After surgery I’m now having three months of treatment to try and control the spread of cancer. I never really considered what treatment meant before now, taking a couple of tablets to get rid of a headache was probably the extent of my exposure to “treatment”, but now I realise that there are many different types.
At the core is the medical care; drugs, visits to clinic, blood tests, scans, surgery. It forms the heart and structure to my treatment both in terms of being the most powerful and the impact it has on my life. My days and weeks are built around each appointment, drug administration etc. The list of potential side effects is huge as is the hope that it could make a difference. This is all lead by the doctors and it is probably the element that most of us are familiar with.
Around this core is the treatment, or care, from the nurses. For me they are the people who may administer the drugs, provide reassurance, a source of information and emotional support that fills in the gaps around the core medical treatment. It was a nurse who told me that after surgery my arm would be numb and I may not get feeling back, that following the removal of the drain post surgery, I might feel worse, who gave me the info for the support centre, who responded to my worries about some of the side effects. Their treatment and care is at the end of phone, it is there each day, it is more personal and is an essential part of getting through it.
A few months ago I might have stopped there – where else can you get treatment? But I’ve discovered that it it doesn’t have to stop there. There are other facets to my treatment which I suspect do not figure on any NHS treatment plan but all play an essential role in helping me get through each day.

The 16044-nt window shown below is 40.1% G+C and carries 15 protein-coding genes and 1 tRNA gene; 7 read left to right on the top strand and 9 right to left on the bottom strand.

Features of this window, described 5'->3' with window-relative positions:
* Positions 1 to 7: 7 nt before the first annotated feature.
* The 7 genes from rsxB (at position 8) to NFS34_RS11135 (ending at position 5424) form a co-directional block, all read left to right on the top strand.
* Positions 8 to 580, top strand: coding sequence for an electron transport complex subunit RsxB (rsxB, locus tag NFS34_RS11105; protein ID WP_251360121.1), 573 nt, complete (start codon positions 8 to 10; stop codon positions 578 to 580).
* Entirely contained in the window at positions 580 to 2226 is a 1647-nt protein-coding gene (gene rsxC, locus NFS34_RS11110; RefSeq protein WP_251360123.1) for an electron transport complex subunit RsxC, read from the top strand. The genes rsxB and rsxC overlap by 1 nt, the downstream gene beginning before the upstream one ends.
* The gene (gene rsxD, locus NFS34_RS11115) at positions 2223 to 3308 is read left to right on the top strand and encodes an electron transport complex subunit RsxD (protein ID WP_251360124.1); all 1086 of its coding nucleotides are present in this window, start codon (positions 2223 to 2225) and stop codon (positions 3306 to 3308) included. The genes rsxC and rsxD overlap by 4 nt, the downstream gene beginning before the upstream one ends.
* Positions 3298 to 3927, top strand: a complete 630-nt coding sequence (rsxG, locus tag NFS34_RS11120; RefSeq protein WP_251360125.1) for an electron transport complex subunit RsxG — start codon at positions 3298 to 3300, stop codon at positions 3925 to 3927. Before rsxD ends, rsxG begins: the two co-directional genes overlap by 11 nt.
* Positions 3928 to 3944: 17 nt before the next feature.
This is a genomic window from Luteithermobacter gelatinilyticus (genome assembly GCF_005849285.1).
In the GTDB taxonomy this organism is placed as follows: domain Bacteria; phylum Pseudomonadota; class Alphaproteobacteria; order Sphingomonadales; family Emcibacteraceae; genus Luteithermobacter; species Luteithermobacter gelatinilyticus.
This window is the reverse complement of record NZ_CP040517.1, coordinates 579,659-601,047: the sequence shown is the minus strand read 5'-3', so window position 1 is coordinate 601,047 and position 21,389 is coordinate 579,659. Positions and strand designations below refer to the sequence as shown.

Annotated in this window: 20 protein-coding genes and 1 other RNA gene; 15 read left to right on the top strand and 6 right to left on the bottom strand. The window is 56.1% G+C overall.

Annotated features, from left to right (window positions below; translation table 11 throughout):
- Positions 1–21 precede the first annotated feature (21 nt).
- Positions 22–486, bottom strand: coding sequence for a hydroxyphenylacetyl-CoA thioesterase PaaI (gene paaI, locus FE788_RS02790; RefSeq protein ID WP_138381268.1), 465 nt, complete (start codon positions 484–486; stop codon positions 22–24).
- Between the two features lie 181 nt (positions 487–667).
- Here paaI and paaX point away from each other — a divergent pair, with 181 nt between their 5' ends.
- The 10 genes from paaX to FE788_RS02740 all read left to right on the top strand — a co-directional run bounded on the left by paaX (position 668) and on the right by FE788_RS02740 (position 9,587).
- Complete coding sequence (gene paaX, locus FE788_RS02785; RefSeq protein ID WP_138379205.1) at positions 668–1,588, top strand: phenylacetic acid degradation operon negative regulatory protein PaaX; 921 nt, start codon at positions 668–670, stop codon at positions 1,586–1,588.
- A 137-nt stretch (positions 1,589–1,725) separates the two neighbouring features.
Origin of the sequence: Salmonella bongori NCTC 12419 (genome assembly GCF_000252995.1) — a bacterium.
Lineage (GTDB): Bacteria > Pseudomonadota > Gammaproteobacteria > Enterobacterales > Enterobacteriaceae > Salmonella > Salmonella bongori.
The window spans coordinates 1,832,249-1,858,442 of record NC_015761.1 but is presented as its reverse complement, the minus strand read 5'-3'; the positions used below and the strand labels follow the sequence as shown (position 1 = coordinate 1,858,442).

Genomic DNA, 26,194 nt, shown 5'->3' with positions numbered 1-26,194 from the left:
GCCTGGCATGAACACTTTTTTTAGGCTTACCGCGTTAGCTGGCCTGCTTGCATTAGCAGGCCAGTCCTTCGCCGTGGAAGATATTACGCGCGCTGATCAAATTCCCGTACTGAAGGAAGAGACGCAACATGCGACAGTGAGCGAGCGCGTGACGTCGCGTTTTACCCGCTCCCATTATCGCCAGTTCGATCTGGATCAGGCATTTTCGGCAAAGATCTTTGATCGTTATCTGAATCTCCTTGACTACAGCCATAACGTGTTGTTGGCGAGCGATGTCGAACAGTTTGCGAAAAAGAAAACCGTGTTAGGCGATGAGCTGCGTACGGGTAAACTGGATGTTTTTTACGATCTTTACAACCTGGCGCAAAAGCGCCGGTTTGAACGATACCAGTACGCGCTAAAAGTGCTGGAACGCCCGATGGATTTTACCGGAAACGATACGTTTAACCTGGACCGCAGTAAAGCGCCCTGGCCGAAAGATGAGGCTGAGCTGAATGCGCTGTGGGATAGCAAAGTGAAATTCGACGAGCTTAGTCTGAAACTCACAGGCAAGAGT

For me the next layer are a whole host of holistic therapies which help support my resilience and mental health. I’ve chosen to seek the advice of a nutritionalist and as a result I have altered my diet to include some of the research based cancer fighting foods, so now (most of the time!) I try to eat foods that have more nutritional value. I consulted a herbalist and have a herbal remedy that I take twice a day. Both practitioners work hand in hand with the medical team to make sure that any advice they give me doesn’t interfere with the other elements of my treatment. I do yoga each week, again, the yoga teacher knows my diagnosis and advises on adaptations and alterations on each move where appropriate. And I have Rieki treatment once a week. All these are my own choice and accessed either privately or through a charity. I work on the principle that each of them can do no harm. Even if you don’t believe that certain foods fight cancer, there is nothing wrong in eating food that is good for you and cutting out the stuff which isn’t so good. Yoga helps me stretch and stay supple, at the very least I get to relax for an hour each week during my Reiki session.
Still it doesn’t stop there, outside this I have the support from family, friends, colleagues, neighbours, you name it, all those people who touch my life and just help me through. Ok it isn’t treatment in the medical sense but there is no doubting the difference this group of people make to my mental health and my ability to cope with the drugs. Having someone to talk to, someone to listen, someone to be there when I am feeling bad, upset, hopeless, someone to make me laugh and forget for the moment what is happening to me. At my lowest point, it wasn’t a doctor who got me out of it, it was a silly You Tube clip sent from a cousin in Australia that made me laugh so much I cried. This sort of treatment and care is priceless and whilst it may not be supported by research I’m pretty sure it forms the basis for a lot of “treatment” – what do you think?